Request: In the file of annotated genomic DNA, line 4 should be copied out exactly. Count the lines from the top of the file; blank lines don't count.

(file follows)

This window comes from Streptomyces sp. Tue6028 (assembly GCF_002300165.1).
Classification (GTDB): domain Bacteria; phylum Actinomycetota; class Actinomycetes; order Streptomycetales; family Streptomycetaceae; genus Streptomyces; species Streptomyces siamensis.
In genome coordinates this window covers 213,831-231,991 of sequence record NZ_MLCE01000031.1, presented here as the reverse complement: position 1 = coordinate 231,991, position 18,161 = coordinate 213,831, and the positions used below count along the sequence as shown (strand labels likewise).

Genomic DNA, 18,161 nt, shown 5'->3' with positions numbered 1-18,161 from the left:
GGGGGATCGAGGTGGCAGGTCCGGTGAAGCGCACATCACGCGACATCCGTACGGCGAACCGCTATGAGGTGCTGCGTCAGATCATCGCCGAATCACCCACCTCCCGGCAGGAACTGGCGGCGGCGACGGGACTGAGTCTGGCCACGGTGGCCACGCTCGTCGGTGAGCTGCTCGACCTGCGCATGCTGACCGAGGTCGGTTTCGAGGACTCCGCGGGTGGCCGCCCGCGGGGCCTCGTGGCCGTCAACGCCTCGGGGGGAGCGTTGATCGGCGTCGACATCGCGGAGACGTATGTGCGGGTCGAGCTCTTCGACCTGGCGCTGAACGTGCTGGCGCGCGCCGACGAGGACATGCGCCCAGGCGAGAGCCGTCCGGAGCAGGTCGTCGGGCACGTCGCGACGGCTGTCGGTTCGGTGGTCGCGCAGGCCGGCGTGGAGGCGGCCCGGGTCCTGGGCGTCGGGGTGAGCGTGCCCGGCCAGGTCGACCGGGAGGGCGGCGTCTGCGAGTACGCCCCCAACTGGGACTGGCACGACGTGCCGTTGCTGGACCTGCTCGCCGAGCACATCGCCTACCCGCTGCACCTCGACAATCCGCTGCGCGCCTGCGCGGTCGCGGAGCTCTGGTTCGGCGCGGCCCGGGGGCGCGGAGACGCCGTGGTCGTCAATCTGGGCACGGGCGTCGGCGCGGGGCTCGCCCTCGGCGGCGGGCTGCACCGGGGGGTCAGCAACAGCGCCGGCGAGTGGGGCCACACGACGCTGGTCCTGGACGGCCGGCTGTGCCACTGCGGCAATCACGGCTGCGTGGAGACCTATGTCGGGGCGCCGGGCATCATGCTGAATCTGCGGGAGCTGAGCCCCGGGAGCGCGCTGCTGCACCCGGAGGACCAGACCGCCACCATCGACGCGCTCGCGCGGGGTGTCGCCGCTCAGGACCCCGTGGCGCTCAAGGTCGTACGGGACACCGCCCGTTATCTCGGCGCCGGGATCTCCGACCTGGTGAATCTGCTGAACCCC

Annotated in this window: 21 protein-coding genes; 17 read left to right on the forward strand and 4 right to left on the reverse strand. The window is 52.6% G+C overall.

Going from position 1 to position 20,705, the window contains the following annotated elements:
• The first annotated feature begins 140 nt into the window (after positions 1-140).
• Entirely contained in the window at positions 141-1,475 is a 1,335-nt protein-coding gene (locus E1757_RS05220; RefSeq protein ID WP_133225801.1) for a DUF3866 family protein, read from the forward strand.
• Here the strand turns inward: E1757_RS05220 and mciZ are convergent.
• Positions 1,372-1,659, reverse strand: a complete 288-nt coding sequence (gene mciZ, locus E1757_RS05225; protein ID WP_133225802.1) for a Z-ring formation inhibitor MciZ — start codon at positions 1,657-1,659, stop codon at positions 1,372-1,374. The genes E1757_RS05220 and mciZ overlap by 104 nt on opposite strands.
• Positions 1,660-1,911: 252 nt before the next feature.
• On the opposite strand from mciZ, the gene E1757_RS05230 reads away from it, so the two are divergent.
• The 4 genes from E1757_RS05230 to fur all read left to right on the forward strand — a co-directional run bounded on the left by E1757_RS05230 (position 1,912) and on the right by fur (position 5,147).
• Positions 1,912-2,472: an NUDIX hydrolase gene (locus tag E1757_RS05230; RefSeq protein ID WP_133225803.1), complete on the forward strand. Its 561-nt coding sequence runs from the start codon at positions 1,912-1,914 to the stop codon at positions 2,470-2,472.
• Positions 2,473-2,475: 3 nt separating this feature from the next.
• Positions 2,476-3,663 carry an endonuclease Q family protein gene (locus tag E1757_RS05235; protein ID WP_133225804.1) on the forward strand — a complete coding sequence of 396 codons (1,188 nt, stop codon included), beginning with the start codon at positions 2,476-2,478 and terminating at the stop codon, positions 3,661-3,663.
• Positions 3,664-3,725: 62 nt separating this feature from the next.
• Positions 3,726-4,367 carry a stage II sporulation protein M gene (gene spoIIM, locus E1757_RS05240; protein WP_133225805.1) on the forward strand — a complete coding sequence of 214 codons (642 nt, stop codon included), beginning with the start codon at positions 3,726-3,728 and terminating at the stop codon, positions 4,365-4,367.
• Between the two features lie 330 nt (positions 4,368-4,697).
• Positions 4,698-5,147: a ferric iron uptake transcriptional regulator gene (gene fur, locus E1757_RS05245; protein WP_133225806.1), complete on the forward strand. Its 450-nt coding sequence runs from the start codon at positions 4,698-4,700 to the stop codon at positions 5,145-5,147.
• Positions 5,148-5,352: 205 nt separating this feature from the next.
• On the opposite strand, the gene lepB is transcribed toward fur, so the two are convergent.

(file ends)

Genomic DNA, 18,161 nt, shown 5'->3' with positions numbered 1-18,161 from the left: